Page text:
Review: Barney's Version

Barney's Version
7 10

PLOT: Barney Panofsky (Paul Giamatti), a schlocky TV producer living out his twilight years, looks back at his life; examining the relationships he had with his three wives (Rachelle Lefevre, Minnie Driver, Rosamund Pike), aged father (Dustin Hoffman), and drug-addled best friend (Scott Speedman).

REVIEW: BARNEY’S VERSION is one of the highest pedigreed Canadian films to come along in a while. In addition to the top notch cast; anchored by two American stars (Paul Giamatti, and Dustin Hoffman), this also happens to be based on a novel by the patron saint of Montreal literature, the late Mordecai Richler. Obviously, this is an attempt to recapture the magic of an earlier Richler adaptation, THE APPRENTICESHIP OF DUDDY KRAVITZ, which gave Richard Dreyfuss one of his earliest leading roles back in 1974, and has become something of a Canadian institution.

As both a Canadian, and a Montrealer (which is where the vast majority of BARNEY’S VERSION takes place) I appreciate this film, which is very enjoyable- although far from the masterwork some Canadian critics have pegged it as. In the lead, Paul Giamatti has one hell of a role, probably his best since JOHN ADAMS. Actually, it has a lot in common with his role as Miles in SIDEWAYS, with him playing a chronically grumpy, neurotic middle-ager, although Barney’s much luckier in both business and love than poor Miles. Still, this doesn’t keep Barney from being something of a prick, although with Giamatti playing him, you can’t help but like the guy at least a bit.

The film picks up with Giamatti enjoying life as a freewheeling art patron in Rome circa 1971, until his life of womanizing, and casual drug use with best pal Boogie (Speedman) is cut short by his impregnating the crazed Clara (Lefevre- who makes a rather attractive shrew). Their union is mercifully cut short, and Barney returns to his native Montreal, where he goes to work producing cheesy Canadian TV financed as both a tax shelter, and way to provide cheap Canadian content to the local TV stations which by law are forced to play a certain percentage of Can-co. This is actually the way a lot of Canadian TV functions, giving us shows like THE LITTLEST HOBO, THE BEACHCOMBERS, NORTH OF 60, etc. In a cute little Canadian in-joke, Paul Gross, in his DUE SOUTH mountee garb, plays the star of Barney's TV show, which were supposed to belive has been succesful enough to run thirty seasons.

Once back in Montreal, he meets his second wife, as played by Minnie Driver (whose character is listed in the credits as “the second Mrs. P”), who is even more intolerable than his first wife. Still Barney seems somewhat content until meeting the gorgeous Miriam (Rosamund Pike) as his own wedding, which happens to coincide with the Habs (Montreal Canadians for those not in the know) winning the Stanley Cup in the 1976 final. From there, BARNEY’S VERSION hits its major plot point- which is Barney’s relationship with Miriam.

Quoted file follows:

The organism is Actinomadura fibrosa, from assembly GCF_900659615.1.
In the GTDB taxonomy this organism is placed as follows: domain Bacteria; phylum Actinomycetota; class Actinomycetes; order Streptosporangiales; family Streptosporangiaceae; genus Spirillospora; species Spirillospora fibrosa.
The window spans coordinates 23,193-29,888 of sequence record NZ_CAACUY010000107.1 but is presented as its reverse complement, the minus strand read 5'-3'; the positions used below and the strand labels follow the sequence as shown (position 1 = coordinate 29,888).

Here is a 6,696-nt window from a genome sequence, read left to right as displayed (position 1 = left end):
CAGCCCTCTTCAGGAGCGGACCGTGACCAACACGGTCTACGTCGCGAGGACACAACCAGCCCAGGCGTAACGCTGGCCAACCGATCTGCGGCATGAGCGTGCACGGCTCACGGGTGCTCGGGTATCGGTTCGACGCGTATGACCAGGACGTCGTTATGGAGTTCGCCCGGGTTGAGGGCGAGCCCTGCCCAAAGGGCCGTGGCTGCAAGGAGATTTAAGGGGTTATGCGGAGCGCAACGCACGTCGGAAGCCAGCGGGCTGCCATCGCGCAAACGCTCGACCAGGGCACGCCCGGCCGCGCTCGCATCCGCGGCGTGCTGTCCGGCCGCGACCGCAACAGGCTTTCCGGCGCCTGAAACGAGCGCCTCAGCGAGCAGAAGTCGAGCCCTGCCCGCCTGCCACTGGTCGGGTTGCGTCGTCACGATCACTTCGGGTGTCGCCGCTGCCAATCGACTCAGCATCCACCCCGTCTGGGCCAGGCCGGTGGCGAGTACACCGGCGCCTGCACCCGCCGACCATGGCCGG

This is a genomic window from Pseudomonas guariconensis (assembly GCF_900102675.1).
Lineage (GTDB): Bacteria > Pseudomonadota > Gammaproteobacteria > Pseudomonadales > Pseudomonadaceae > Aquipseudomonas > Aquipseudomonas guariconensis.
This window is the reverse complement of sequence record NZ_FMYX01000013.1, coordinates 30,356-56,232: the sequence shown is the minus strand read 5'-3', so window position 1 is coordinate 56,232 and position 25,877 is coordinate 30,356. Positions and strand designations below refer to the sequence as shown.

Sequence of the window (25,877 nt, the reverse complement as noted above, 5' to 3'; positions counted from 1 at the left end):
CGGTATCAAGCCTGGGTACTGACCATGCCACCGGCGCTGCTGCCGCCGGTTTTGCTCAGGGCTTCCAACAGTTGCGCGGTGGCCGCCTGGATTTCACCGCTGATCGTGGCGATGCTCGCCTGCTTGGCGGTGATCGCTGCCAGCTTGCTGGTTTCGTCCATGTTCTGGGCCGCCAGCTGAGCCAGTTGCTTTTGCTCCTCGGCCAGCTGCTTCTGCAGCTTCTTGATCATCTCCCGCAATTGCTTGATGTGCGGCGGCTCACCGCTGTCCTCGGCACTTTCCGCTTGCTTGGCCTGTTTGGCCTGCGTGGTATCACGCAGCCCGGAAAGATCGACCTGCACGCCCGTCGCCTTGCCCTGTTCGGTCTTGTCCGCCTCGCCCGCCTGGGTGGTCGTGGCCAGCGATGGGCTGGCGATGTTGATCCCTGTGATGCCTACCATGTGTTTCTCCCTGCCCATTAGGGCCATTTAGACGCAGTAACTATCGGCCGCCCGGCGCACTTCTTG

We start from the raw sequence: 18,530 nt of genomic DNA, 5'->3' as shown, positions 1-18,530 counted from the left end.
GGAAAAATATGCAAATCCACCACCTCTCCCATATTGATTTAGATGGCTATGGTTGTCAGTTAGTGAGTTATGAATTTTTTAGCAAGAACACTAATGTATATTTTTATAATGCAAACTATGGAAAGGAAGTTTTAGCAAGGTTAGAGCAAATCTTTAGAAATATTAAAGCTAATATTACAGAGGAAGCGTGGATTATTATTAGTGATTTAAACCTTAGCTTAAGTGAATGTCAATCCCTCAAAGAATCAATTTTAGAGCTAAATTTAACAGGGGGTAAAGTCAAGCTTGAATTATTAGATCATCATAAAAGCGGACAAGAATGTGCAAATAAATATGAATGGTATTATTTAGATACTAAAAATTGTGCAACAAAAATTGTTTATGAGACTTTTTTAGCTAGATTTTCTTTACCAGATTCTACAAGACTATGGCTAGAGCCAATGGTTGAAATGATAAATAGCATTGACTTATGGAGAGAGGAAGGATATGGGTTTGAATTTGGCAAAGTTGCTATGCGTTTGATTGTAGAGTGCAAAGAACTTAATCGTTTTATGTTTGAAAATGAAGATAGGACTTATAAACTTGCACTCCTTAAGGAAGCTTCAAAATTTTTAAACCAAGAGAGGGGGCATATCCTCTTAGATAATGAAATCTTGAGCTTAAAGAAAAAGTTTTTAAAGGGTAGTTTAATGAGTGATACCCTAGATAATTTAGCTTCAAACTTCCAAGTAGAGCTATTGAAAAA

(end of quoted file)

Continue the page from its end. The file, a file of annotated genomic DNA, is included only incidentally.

As played by Pike, Miriam is pretty much the ideal object of affection, and its obvious right from the start she’s far too good for the chronically miserable Barney, who pretty much comes to the same conclusion. BARNEY’S VERSION is the latest in a series of strong roles for Pike, who’s making a big name for herself in films like this, and MADE IN DAGENHAM. A former Bond girl, Pike is probably one of the most gorgeous creatures you’ll ever lay your eyes on, but she gives Miriam a warmth which makes it somewhat believable that she’d go for a somewhat schluby guy like Barney.

My issues with BARNEY’S VERSION are that, despite many great performances (including a great supporting turn by Dustin Hoffman as Barney’s ex-cop Dad, which is the best thing Hoffman’s done in about a decade), BARNEY’S VERSION can’t help but feel like a particularly good TV movie, rather than a full-fledged feature. Director Richard J. Lewis is mostly known for his TV work on shows such as CSI, and he does a very effective job with BARNEY’S VERSION, even if it’s not a particularly dynamic looking film. It’s still a fun, enjoyable film although I did feel that they go a little overboard trying to tug on the heartstrings in the final thirty minute stretch. I also found the old-age make-up used to age Giamatti and Pike wasn’t terribly convincing. A murder-mystery subplot also felt extraneous, although considering it was an integral part of Richler’s original novel, I suppose it’s inclusion is somewhat unavoidable. I also could have done without all the cameos by Canadian directors like David Cronenberg, Atom Egoyan, and Denys Arcand, who are a bit distracting, and all but wink at the camera in their cutesy roles. I also felt that Lewis didn't really capture the flavor of life in Montreal. Sure, we get shots of a few institutions like Grumpy's Bar, but the city has a lot more character than you'd think from watching this.

Overall though, BARNEY’S VERSION is a good, solid film featuring a trio of excellent performances from Giamatti, Pike and Hoffman, as well as a dynamic, change of pace role for UNDERWORLD star Scott Speedman. This is a good film, and well-worth seeing, even if it’s not one of the real Oscar contenders some have been pegging it as.

Source: JoBlo.com



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